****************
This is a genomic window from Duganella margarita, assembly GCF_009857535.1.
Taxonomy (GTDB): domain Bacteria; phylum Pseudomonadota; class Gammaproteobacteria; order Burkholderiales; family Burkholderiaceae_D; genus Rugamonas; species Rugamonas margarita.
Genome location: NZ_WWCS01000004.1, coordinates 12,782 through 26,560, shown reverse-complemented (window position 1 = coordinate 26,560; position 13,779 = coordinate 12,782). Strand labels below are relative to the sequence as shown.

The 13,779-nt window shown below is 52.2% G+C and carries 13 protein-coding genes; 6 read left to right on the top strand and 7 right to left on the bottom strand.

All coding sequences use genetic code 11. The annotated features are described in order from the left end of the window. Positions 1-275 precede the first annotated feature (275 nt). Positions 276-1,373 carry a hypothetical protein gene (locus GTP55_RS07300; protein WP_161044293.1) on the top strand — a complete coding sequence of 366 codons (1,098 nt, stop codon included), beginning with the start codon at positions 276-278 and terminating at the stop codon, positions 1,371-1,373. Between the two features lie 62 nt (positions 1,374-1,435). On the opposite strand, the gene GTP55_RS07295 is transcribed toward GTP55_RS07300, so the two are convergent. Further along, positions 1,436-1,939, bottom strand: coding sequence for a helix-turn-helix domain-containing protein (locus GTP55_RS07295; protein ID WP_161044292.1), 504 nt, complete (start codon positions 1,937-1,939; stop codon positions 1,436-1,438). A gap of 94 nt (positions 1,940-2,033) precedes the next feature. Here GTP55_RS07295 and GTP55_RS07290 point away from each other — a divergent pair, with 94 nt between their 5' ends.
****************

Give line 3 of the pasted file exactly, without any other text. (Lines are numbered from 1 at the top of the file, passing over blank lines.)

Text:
Genome location: NZ_WWCS01000004.1, coordinates 12,782 through 26,560, shown reverse-complemented (window position 1 = coordinate 26,560; position 13,779 = coordinate 12,782). Strand labels below are relative to the sequence as shown.